# Angular momentum problem?

jcurtis912

## Homework Statement

Near the South Pole, a supply plane going at 120 mph drops a 60 kg supply package into a sled that was initially at rest. After the package lands in the sled, the speed of the sled was found to be 30 m/s. Estimate the mass of the sled.

## Homework Equations

M1V1+M2V2=(M1+M2)V

## The Attempt at a Solution

Now i know that vertical velocity and horizontal velocity are independent of each other. So it would seem like i just plug, play, and solve for the unknowns. But this seems all too easy, like maybe the vertical motion has an effect on the final velocity. Anyone help?

Mentor
Looks like a straightforward conservation of momentum problem. (Linear, not angular, of course.) Vertical motion won't factor in.

jcurtis912
You know that's what i thought, but this teacher is brutal, always throwing trick questions, so i thought i was missing something here.

Infinitum

## Homework Statement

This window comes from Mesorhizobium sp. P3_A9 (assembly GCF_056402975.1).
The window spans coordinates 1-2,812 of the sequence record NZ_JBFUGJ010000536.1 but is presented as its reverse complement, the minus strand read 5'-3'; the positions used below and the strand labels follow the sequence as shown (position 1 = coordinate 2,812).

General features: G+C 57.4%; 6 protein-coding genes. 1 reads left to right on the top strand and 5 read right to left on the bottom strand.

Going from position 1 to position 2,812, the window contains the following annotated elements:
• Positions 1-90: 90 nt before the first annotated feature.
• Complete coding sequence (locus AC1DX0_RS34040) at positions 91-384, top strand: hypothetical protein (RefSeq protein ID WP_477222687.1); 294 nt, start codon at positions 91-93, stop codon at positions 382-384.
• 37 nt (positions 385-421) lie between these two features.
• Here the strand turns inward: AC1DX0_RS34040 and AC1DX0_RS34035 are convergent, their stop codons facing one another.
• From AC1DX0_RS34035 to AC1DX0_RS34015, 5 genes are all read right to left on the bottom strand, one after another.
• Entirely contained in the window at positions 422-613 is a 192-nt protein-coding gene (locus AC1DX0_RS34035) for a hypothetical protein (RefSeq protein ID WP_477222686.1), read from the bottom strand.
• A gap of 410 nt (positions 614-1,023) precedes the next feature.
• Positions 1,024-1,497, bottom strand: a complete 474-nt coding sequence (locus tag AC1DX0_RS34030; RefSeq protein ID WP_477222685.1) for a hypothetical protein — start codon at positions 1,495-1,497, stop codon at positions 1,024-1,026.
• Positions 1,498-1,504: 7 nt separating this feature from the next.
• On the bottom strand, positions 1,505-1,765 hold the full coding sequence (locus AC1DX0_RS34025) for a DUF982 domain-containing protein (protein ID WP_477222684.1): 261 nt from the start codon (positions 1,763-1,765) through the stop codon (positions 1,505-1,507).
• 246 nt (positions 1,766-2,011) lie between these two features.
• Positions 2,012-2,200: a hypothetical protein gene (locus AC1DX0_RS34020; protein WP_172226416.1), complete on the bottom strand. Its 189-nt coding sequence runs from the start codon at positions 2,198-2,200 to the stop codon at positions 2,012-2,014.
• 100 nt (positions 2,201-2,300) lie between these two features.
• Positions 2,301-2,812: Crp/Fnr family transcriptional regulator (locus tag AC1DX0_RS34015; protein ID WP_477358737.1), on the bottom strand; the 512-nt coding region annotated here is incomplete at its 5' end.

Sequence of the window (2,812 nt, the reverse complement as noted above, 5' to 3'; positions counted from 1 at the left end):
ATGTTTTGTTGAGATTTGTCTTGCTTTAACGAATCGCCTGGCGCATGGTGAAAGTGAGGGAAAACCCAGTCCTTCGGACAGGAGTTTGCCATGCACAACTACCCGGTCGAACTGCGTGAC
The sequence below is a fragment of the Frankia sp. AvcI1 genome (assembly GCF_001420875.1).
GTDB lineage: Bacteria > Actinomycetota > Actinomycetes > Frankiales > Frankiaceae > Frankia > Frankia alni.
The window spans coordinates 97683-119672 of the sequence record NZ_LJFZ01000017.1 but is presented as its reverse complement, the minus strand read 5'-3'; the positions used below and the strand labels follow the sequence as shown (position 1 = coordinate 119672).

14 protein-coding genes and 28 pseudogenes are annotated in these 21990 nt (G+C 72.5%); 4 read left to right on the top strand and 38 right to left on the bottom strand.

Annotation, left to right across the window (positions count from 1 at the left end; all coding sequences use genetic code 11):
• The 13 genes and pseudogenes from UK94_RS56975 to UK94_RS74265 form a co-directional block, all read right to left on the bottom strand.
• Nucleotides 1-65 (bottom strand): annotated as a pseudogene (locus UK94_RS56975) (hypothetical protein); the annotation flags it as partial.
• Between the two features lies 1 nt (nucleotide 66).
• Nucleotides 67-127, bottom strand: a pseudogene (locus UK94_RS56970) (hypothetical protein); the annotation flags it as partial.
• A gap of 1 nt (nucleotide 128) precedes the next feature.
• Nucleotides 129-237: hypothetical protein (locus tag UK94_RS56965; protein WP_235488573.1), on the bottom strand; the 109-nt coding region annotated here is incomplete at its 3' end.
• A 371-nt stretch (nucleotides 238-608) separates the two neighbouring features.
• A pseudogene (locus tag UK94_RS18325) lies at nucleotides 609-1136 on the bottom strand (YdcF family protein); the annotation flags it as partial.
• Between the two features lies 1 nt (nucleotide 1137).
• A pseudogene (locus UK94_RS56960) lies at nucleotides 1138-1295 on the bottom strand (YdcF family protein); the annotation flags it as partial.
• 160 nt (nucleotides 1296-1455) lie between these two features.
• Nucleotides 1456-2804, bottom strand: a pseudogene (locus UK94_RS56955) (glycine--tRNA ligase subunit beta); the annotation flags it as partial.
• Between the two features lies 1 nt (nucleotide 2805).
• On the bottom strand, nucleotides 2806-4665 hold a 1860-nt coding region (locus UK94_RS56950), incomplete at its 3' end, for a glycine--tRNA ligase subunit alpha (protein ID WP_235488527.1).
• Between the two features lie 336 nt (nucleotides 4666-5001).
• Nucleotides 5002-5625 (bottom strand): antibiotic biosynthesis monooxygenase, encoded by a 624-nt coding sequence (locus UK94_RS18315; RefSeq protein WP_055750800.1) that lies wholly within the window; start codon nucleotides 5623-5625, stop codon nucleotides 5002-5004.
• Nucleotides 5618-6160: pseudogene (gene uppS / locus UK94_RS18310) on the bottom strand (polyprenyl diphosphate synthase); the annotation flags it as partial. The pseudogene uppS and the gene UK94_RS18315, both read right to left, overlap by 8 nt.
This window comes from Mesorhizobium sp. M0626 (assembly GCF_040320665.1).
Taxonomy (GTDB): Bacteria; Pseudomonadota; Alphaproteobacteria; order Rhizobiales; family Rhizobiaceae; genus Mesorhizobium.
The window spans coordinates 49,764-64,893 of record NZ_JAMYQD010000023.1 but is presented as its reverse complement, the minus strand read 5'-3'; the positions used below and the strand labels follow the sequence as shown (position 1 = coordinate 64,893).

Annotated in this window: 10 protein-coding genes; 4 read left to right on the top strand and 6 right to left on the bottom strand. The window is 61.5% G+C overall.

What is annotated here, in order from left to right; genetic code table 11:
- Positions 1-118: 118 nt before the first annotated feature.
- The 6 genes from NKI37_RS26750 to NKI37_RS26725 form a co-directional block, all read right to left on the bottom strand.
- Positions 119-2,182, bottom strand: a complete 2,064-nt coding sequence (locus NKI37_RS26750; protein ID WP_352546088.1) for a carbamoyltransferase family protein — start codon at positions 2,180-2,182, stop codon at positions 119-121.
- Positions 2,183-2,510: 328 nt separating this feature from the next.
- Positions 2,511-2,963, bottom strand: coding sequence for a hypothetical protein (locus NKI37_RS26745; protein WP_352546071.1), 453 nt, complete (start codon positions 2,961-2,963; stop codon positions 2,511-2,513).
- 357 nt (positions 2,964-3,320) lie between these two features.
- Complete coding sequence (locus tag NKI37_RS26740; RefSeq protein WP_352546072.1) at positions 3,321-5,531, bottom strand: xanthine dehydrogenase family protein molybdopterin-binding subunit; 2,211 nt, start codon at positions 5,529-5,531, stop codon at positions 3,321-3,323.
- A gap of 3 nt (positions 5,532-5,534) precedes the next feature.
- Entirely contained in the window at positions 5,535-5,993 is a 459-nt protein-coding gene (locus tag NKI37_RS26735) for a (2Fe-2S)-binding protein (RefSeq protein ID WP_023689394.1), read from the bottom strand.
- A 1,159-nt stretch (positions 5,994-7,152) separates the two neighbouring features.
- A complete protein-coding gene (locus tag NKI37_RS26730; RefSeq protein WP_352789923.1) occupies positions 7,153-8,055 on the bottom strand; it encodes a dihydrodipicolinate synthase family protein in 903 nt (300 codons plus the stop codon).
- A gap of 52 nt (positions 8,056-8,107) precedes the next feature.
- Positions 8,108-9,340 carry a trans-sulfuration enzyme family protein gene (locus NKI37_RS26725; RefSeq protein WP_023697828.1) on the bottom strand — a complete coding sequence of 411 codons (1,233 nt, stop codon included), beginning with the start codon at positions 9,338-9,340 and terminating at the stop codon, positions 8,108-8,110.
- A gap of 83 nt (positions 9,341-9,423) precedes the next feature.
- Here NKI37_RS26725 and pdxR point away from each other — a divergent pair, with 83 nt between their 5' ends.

Near the South Pole, a supply plane going at 120 mph drops a 60 kg supply package into a sled that was initially at rest. After the package lands in the sled, the speed of the sled was found to be 30 m/s. Estimate the mass of the sled.

## Homework Equations

M1V1+M2V2=(M1+M2)V

## The Attempt at a Solution

Now i know that vertical velocity and horizontal velocity are independent of each other. So it would seem like i just plug, play, and solve for the unknowns. But this seems all too easy, like maybe the vertical motion has an effect on the final velocity. Anyone help?

Hi jcurtis912! Welcome to Physics Forums

Why would the vertical velocity have an effect on final horizontal velocity? The conservation of linear momentum clearly states that the momentum in one direction is conserved if there is no net force acting in that direction, and this holds for the given problem.

Edit : Seems I'm quite late...I left the screen open before submitting :tongue2: